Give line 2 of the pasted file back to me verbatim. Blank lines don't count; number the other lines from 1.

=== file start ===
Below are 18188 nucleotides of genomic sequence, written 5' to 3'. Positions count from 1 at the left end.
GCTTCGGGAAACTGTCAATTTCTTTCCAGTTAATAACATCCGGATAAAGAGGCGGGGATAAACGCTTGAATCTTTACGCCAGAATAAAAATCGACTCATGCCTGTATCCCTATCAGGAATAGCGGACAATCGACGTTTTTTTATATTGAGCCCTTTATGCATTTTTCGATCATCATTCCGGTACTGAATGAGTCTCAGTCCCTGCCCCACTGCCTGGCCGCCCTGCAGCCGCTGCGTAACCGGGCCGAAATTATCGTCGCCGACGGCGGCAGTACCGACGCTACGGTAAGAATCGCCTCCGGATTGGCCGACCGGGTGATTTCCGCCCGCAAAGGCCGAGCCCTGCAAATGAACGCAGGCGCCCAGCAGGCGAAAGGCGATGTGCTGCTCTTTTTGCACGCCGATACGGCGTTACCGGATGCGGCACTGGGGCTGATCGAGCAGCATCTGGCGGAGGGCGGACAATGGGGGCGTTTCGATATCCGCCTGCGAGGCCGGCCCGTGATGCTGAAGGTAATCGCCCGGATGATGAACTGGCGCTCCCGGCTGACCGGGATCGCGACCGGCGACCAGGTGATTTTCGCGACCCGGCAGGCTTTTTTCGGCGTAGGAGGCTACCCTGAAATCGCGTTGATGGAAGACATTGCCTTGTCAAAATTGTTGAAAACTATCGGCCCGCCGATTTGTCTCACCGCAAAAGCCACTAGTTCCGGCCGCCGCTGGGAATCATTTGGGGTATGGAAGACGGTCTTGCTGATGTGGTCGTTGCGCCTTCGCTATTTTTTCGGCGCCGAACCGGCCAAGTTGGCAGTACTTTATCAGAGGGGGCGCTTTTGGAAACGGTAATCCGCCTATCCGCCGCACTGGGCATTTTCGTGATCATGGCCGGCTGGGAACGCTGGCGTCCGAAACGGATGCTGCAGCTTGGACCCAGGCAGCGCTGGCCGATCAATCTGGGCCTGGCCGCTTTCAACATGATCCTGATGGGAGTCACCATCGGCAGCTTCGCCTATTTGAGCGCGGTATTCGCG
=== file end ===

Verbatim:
GCTTCGGGAAACTGTCAATTTCTTTCCAGTTAATAACATCCGGATAAAGAGGCGGGGATAAACGCTTGAATCTTTACGCCAGAATAAAAATCGACTCATGCCTGTATCCCTATCAGGAATAGCGGACAATCGACGTTTTTTTATATTGAGCCCTTTATGCATTTTTCGATCATCATTCCGGTACTGAATGAGTCTCAGTCCCTGCCCCACTGCCTGGCCGCCCTGCAGCCGCTGCGTAACCGGGCCGAAATTATCGTCGCCGACGGCGGCAGTACCGACGCTACGGTAAGAATCGCCTCCGGATTGGCCGACCGGGTGATTTCCGCCCGCAAAGGCCGAGCCCTGCAAATGAACGCAGGCGCCCAGCAGGCGAAAGGCGATGTGCTGCTCTTTTTGCACGCCGATACGGCGTTACCGGATGCGGCACTGGGGCTGATCGAGCAGCATCTGGCGGAGGGCGGACAATGGGGGCGTTTCGATATCCGCCTGCGAGGCCGGCCCGTGATGCTGAAGGTAATCGCCCGGATGATGAACTGGCGCTCCCGGCTGACCGGGATCGCGACCGGCGACCAGGTGATTTTCGCGACCCGGCAGGCTTTTTTCGGCGTAGGAGGCTACCCTGAAATCGCGTTGATGGAAGACATTGCCTTGTCAAAATTGTTGAAAACTATCGGCCCGCCGATTTGTCTCACCGCAAAAGCCACTAGTTCCGGCCGCCGCTGGGAATCATTTGGGGTATGGAAGACGGTCTTGCTGATGTGGTCGTTGCGCCTTCGCTATTTTTTCGGCGCCGAACCGGCCAAGTTGGCAGTACTTTATCAGAGGGGGCGCTTTTGGAAACGGTAATCCGCCTATCCGCCGCACTGGGCATTTTCGTGATCATGGCCGGCTGGGAACGCTGGCGTCCGAAACGGATGCTGCAGCTTGGACCCAGGCAGCGCTGGCCGATCAATCTGGGCCTGGCCGCTTTCAACATGATCCTGATGGGAGTCACCATCGGCAGCTTCGCCTATTTGAGCGCGGTATTCGCG